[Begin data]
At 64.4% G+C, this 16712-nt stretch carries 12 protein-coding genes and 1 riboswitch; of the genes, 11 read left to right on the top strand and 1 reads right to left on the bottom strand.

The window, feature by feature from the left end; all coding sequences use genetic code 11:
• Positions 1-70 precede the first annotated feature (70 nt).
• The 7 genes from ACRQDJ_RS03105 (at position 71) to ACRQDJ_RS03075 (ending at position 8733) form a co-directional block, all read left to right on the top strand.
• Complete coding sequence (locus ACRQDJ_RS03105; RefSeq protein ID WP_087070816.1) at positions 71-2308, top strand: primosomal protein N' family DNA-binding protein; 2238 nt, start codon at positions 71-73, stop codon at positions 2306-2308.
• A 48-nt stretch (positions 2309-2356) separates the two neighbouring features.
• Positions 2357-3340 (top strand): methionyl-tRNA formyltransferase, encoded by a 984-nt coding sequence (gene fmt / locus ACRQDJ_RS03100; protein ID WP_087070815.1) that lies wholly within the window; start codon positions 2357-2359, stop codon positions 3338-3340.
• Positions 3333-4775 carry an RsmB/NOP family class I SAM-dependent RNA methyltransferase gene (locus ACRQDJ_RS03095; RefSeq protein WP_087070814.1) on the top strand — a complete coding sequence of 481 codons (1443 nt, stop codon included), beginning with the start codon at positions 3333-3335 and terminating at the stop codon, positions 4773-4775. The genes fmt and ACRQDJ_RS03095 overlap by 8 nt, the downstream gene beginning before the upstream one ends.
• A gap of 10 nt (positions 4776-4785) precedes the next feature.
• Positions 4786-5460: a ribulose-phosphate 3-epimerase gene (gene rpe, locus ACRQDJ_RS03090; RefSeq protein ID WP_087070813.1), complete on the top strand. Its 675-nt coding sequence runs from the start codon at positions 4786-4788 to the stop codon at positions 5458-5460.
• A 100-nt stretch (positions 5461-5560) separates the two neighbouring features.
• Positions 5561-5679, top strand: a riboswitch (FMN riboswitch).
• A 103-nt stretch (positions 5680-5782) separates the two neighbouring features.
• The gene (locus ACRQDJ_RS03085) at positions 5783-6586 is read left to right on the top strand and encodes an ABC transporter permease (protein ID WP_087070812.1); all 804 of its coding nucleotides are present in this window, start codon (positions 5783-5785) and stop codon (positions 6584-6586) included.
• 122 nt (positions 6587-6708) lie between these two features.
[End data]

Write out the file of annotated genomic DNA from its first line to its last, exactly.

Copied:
At 64.4% G+C, this 16712-nt stretch carries 12 protein-coding genes and 1 riboswitch; of the genes, 11 read left to right on the top strand and 1 reads right to left on the bottom strand.

The window, feature by feature from the left end; all coding sequences use genetic code 11:
• Positions 1-70 precede the first annotated feature (70 nt).
• The 7 genes from ACRQDJ_RS03105 (at position 71) to ACRQDJ_RS03075 (ending at position 8733) form a co-directional block, all read left to right on the top strand.
• Complete coding sequence (locus ACRQDJ_RS03105; RefSeq protein ID WP_087070816.1) at positions 71-2308, top strand: primosomal protein N' family DNA-binding protein; 2238 nt, start codon at positions 71-73, stop codon at positions 2306-2308.
• A 48-nt stretch (positions 2309-2356) separates the two neighbouring features.
• Positions 2357-3340 (top strand): methionyl-tRNA formyltransferase, encoded by a 984-nt coding sequence (gene fmt / locus ACRQDJ_RS03100; protein ID WP_087070815.1) that lies wholly within the window; start codon positions 2357-2359, stop codon positions 3338-3340.
• Positions 3333-4775 carry an RsmB/NOP family class I SAM-dependent RNA methyltransferase gene (locus ACRQDJ_RS03095; RefSeq protein WP_087070814.1) on the top strand — a complete coding sequence of 481 codons (1443 nt, stop codon included), beginning with the start codon at positions 3333-3335 and terminating at the stop codon, positions 4773-4775. The genes fmt and ACRQDJ_RS03095 overlap by 8 nt, the downstream gene beginning before the upstream one ends.
• A gap of 10 nt (positions 4776-4785) precedes the next feature.
• Positions 4786-5460: a ribulose-phosphate 3-epimerase gene (gene rpe, locus ACRQDJ_RS03090; RefSeq protein ID WP_087070813.1), complete on the top strand. Its 675-nt coding sequence runs from the start codon at positions 4786-4788 to the stop codon at positions 5458-5460.
• A 100-nt stretch (positions 5461-5560) separates the two neighbouring features.
• Positions 5561-5679, top strand: a riboswitch (FMN riboswitch).
• A 103-nt stretch (positions 5680-5782) separates the two neighbouring features.
• The gene (locus ACRQDJ_RS03085) at positions 5783-6586 is read left to right on the top strand and encodes an ABC transporter permease (protein ID WP_087070812.1); all 804 of its coding nucleotides are present in this window, start codon (positions 5783-5785) and stop codon (positions 6584-6586) included.
• 122 nt (positions 6587-6708) lie between these two features.